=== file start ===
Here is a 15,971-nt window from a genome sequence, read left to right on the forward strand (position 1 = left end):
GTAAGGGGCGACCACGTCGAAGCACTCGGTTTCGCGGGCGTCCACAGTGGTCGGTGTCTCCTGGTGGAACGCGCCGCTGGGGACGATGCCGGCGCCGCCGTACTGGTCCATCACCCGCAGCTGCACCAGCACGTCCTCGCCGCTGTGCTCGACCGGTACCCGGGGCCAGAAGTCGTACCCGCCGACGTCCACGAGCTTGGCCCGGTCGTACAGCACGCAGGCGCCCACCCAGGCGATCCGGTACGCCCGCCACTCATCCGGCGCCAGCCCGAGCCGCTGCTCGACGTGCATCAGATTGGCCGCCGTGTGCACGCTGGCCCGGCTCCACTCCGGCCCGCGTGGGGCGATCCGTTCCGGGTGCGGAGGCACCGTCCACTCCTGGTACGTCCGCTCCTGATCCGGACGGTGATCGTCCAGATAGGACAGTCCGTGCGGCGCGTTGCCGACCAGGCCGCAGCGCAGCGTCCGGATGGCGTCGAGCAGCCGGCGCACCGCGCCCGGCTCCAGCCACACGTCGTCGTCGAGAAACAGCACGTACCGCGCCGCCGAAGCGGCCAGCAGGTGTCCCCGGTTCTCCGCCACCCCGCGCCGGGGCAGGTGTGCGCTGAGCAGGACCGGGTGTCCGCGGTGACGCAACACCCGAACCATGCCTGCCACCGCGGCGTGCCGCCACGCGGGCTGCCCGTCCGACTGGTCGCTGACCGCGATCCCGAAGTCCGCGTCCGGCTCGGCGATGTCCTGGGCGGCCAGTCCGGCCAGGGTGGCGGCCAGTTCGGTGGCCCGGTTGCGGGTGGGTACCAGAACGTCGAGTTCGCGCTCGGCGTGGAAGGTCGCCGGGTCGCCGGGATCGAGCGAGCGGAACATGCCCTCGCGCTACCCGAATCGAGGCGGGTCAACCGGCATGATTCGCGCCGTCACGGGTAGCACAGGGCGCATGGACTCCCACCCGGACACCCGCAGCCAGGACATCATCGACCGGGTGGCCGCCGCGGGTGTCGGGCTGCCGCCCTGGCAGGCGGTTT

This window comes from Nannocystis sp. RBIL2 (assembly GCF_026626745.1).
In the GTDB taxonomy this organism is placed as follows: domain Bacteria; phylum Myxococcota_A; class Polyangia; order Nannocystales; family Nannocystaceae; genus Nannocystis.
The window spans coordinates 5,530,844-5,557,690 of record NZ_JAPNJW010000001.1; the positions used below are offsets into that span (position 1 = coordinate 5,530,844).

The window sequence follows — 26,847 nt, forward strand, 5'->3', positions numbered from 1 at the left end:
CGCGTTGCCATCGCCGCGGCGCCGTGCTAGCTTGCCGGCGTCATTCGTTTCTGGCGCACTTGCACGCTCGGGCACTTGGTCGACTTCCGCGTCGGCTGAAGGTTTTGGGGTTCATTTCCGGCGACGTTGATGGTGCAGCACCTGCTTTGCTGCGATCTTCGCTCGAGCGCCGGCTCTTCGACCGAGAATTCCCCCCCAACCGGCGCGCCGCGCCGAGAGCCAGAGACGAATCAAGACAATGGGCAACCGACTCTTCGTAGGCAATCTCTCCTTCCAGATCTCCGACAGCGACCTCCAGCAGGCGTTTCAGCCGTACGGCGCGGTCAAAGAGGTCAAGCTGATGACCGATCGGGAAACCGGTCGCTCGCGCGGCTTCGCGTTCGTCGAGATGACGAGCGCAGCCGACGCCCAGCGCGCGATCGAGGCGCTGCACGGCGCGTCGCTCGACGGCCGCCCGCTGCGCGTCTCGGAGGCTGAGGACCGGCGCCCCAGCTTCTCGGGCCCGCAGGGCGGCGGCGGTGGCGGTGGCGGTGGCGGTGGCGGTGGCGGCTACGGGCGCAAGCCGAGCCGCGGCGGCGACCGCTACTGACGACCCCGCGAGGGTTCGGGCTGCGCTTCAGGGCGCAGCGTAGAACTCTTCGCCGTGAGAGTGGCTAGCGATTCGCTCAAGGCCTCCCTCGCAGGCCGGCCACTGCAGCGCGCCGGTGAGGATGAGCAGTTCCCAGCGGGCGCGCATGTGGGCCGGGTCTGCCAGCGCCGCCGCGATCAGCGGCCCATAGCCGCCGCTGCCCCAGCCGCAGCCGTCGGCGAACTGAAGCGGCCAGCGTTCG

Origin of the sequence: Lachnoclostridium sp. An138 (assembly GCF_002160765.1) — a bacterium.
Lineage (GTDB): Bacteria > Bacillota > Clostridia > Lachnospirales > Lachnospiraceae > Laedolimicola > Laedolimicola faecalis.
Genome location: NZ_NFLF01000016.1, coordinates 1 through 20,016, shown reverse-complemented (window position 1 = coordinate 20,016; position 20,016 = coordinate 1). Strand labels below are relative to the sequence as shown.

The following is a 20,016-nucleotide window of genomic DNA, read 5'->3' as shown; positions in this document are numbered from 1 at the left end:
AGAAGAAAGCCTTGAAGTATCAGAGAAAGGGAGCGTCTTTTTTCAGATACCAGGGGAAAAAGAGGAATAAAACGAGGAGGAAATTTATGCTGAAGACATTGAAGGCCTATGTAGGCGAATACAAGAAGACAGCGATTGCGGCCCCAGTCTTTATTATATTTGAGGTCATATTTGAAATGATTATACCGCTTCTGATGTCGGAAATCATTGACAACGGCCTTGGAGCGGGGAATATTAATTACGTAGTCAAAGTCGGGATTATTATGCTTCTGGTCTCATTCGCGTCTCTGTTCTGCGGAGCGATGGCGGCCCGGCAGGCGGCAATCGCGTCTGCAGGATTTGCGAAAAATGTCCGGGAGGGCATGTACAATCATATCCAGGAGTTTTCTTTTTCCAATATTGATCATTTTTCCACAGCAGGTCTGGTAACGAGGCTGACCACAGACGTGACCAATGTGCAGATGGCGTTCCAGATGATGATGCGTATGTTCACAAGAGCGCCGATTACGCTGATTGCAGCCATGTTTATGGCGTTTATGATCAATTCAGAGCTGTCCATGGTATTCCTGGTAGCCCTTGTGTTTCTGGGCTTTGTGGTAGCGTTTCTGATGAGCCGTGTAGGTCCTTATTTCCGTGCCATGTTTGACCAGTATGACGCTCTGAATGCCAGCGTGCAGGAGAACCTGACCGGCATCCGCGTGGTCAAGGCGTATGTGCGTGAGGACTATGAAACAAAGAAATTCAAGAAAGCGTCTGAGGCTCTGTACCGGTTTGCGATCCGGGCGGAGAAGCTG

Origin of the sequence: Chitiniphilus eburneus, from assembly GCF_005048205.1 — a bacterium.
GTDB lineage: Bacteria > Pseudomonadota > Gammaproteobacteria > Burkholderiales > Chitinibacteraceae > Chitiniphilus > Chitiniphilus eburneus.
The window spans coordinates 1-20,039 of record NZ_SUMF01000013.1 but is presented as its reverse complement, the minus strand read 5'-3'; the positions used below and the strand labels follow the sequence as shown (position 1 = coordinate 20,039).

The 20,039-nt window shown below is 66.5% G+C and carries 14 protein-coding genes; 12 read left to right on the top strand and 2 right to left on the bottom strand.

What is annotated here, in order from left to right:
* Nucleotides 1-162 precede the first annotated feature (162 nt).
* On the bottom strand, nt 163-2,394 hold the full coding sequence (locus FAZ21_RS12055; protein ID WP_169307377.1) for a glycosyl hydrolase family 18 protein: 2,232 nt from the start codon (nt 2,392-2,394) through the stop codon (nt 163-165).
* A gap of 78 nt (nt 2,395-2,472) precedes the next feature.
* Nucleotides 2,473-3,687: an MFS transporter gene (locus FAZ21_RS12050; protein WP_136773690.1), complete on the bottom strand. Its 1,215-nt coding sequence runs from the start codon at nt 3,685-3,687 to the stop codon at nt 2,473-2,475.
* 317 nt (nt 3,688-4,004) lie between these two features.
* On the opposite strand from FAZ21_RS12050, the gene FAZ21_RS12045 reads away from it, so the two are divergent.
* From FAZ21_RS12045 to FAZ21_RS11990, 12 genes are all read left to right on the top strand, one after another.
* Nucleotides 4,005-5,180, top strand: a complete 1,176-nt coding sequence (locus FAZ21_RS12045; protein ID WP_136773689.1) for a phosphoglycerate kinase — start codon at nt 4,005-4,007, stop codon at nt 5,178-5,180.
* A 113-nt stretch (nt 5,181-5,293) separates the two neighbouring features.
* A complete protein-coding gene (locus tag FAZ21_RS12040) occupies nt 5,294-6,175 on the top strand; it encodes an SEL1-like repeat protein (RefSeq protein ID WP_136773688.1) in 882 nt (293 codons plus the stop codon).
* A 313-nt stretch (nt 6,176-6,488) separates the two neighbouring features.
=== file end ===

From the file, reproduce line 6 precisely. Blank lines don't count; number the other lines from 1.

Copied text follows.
The window sequence follows — 26,847 nt, forward strand, 5'->3', positions numbered from 1 at the left end: